7 | 3,4′ -dibro | 0.0156 | 2.1025 |
8 | 4,4′ -dibro | 0.0123 | 2.0800 |
9 | 2,3,4 -tribro | 0.2847 | 3.2136 |
10* | 2,4,6 -tribro | 0.1875 | 3.2622 |
11 | 2,4′,6 -tribro | 0.1033 | 3.2622 |
12 | 3,3′,4 -tribro | 0.1471 | 3.1650 |
13 | 3,4,4′ -tribro | 0.1391 | 3.1425 |
14* | 2,2′,4,4′ -tetrabro | 0.2182 | 4.3022 |
15 | 2,3′,4,4′ -tetrabro | 0.2498 | 4.2536 |
16 | 2,3′,4,6 -tetrabro | 0.2587 | 4.3247 |
17 | 2,4,4′,6 -tetrabro | 0.2407 | 4.3022 |
18* | 3,3′,4,4′ -tetrabro | 0.2862 | 4.2050 |
19 | 2,2′,3,3′,4 -pentabro | 0.5478 | 5.3872 |
20 | 2,2′,4,4′,5 -pentabro | 0.4127 | 5.3647 |
21 | 2,3′,4,4′,6 -pentabro | 0.4230 | 5.3647 |
22* | 2,2′,4,4′,5,5′ -hexabro | 0.6276 | 6.4272 |
Experimental and predicted lg K _{ OA } of the investigated PBDEs
No. | Experimental lgK_{OA} | Predicted lgK_{OA} | Relative error (%) | ||
---|---|---|---|---|---|
MLR | ANN | MLR | ANN | ||
1 | 7.24 | 7.56 | 7.45 | 4.42 | 3.59 |
2* | 7.36 | 7.38 | 7.40 | 0.27 | 0.54 |
3 | 8.37 | 8.43 | 8.43 | 0.72 | 0.36 |
4 | 8.47 | 8.46 | 8.45 | −0.12 | −0.12 |
5 | 8.12 | 8.54 | 8.50 | 5.17 | 5.05 |
6* | 8.55 | 8.40 | 8.35 | −1.75 | −2.34 |
7 | 8.57 | 8.39 | 8.41 | −2.10 | −1.63 |
8 | 8.64 | 8.35 | 8.39 | −3.36 | −3.01 |
9 | 9.49 | 9.22 | 9.33 | −2.85 | −2.42 |
10* | 9.02 | 9.53 | 9.44 | 5.65 | 4.66 |
11 | 9.28 | 9.54 | 9.49 | 2.80 | 2.26 |
12 | 9.61 | 9.34 | 9.37 | −2.81 | −2.81 |
13 | 9.68 | 9.32 | 9.35 | −3.72 | −3.82 |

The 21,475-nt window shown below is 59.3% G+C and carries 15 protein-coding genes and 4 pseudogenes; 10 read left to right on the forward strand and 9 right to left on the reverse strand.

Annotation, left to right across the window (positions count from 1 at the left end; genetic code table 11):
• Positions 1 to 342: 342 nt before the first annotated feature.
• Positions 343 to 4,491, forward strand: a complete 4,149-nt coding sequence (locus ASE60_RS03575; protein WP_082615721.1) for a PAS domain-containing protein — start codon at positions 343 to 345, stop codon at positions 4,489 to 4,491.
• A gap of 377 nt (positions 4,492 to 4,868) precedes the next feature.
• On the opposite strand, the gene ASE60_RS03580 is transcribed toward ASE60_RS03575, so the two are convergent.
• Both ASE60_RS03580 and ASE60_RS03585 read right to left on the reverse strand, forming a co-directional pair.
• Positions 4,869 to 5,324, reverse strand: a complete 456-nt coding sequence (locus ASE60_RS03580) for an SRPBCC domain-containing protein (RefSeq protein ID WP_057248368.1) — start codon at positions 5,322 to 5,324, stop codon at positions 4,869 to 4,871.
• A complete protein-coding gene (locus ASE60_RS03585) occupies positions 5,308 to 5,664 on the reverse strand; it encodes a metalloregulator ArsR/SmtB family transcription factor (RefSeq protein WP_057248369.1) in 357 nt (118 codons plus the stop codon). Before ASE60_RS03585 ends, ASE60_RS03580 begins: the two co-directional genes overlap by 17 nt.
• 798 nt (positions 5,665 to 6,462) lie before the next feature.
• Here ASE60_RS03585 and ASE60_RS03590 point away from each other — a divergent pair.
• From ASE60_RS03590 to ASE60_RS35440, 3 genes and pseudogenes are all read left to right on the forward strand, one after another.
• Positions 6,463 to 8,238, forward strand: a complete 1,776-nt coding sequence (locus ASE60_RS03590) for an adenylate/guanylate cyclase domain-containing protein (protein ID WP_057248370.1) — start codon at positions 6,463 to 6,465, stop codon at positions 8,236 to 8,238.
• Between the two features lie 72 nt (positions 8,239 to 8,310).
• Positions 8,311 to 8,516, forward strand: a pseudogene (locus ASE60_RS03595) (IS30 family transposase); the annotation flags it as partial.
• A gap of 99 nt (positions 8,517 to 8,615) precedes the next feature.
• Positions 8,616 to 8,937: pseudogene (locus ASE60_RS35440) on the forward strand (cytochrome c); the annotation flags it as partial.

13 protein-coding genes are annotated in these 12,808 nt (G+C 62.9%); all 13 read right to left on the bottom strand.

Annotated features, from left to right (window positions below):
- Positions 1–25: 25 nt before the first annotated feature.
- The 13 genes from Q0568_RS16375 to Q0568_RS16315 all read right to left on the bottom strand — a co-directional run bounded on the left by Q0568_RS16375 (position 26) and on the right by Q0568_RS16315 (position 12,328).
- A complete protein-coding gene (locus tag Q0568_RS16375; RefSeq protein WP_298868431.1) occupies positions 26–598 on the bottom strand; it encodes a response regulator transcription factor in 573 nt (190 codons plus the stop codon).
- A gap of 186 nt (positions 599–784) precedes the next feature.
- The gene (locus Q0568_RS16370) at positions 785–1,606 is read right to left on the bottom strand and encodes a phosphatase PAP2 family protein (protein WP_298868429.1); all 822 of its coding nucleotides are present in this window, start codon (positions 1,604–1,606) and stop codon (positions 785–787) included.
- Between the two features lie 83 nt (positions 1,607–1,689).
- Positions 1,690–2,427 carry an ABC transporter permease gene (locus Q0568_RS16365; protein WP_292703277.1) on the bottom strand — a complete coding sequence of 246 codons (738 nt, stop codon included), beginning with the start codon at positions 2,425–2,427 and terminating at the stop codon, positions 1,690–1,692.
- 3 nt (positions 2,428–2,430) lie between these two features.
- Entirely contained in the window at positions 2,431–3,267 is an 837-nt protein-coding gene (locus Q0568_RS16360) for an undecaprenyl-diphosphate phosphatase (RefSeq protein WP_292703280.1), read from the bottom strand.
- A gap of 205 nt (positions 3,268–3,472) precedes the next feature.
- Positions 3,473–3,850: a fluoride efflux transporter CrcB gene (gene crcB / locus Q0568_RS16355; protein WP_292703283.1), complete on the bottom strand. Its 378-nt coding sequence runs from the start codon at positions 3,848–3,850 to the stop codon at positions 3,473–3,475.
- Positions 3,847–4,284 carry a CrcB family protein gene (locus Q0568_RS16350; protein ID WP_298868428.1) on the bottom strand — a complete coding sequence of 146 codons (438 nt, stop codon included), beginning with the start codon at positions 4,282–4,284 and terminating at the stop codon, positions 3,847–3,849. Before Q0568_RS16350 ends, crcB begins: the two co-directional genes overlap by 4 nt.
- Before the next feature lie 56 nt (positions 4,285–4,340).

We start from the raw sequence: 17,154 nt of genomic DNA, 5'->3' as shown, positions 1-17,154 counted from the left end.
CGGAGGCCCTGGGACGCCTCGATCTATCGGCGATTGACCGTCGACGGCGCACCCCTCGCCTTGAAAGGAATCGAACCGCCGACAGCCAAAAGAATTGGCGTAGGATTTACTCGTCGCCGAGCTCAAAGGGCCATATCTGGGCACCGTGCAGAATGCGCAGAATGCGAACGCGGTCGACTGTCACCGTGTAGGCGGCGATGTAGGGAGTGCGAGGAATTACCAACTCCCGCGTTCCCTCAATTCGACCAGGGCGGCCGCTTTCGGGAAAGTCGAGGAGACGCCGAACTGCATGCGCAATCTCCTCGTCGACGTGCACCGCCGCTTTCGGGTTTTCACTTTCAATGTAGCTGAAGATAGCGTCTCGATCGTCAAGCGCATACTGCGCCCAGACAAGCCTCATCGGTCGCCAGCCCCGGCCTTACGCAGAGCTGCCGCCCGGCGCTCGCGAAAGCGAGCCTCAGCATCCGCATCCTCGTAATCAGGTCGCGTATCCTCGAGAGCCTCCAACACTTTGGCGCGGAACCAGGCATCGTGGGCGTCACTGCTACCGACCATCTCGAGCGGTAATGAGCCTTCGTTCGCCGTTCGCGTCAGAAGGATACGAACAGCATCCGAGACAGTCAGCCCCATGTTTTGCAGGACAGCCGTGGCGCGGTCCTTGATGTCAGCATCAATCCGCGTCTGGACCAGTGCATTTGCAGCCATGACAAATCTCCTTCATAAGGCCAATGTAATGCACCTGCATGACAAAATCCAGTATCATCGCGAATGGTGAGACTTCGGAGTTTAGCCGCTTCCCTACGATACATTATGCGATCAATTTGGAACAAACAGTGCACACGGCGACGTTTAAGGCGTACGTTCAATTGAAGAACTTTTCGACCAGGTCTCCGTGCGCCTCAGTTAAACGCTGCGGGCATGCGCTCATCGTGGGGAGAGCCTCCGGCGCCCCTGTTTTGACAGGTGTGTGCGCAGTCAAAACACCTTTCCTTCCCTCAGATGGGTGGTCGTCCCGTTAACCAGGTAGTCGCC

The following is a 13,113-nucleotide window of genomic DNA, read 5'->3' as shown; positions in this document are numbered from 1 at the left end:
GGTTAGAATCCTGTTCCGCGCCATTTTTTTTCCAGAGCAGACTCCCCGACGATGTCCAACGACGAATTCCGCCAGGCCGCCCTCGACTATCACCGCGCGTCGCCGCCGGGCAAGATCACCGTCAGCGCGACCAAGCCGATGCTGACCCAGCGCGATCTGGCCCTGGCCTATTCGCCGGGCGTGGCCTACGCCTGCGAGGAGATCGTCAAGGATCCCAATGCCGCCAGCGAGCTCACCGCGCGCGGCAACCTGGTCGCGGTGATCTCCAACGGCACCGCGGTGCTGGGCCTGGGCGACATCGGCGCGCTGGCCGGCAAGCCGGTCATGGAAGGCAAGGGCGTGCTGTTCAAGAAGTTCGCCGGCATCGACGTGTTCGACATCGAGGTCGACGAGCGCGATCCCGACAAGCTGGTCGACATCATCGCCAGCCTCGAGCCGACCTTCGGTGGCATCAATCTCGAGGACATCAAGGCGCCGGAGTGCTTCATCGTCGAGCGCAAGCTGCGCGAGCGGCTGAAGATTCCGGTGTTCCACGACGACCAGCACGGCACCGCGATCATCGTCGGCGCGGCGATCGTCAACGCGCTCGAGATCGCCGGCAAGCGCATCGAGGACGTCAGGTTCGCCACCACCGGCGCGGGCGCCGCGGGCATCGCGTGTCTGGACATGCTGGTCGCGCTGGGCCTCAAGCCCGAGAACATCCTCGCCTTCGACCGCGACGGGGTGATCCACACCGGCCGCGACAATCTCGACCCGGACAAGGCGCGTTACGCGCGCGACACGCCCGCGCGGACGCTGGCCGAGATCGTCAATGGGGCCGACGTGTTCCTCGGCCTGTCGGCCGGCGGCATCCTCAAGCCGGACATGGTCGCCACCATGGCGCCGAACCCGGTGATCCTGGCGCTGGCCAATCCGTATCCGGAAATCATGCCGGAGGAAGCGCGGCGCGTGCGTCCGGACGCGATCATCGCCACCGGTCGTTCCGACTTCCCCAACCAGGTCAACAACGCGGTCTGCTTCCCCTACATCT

14* | 10.34 | 10.41 | 10.44 | 0.68 | 0.97 |
15 | 10.49 | 10.34 | 10.37 | −1.43 | −1.05 |
16 | 10.23 | 10.45 | 10.43 | 2.15 | 1.96 |
17 | 10.13 | 10.47 | 10.42 | 3.36 | 2.96 |
18* | 10.7 | 10.27 | 10.30 | −4.02 | −3.74 |
19 | 11.14 | 11.38 | 11.29 | 2.15 | 2.15 |
20 | 11.28 | 11.35 | 11.36 | 0.62 | 0.27 |
21 | 11.52 | 11.28 | 11.35 | −2.08 | −1.39 |
22* | 12.15 | 12.23 | 12.26 | 0.66 | 0.91 |
MLR model
Generally, a simple model should always be chosen in preference to a complex model, if the latter does not fit the data better. Thus, we firstly investigate whether MLR can model the quantitative relationship between the MDEV index and the lgK_{OA} of these PBDEs. The MDEV index was used as independent variable and the lgK_{OA} was used as dependent variable to develop the model.
The R, Standard error of the estimate and F value of the regression model is 0.9844, 0.2340 and 202.46, respectively. Then, the lgK_{OA} of the six PBDEs in Group II was predicted by Equation 1. The prediction result is shown in Table 2 also. As shown in the table, the predicted lgK_{OA} are still in good agreement with the experimental lgK_{OA}. The prediction RMSRE of the 6 PBDEs in Group II (marked by asterisk in Table 2) is 2.95. The plot of the predicted lgK_{OA} versus experimental lgK_{OA} is presented in Figure 1. As shown in Figure 1, there is a linear relationship (lgK_{OA,pred} = 0.9721 lgK_{OA,exp} + 0.2867 with R = 0.9836) between the predicted and experimental lgK_{OA}.
The results of leave one out cross validation and external validation demonstrates that the MDEV index is quantitatively related to the K_{OA} of PBDEs. The established MLR model can describe the quantitative relationship between the MDEV index and K_{OA} of PBDEs. Compared with the QSPR models reported in the references [12–15], the obtained MLR model shows comparative prediction accuracy. MDEV index can be generated easier than quantum chemical descriptors. Thus, the developed MLR model is a reliable and easy-to-use QSPR model for predicting the K_{OA} of PBDEs.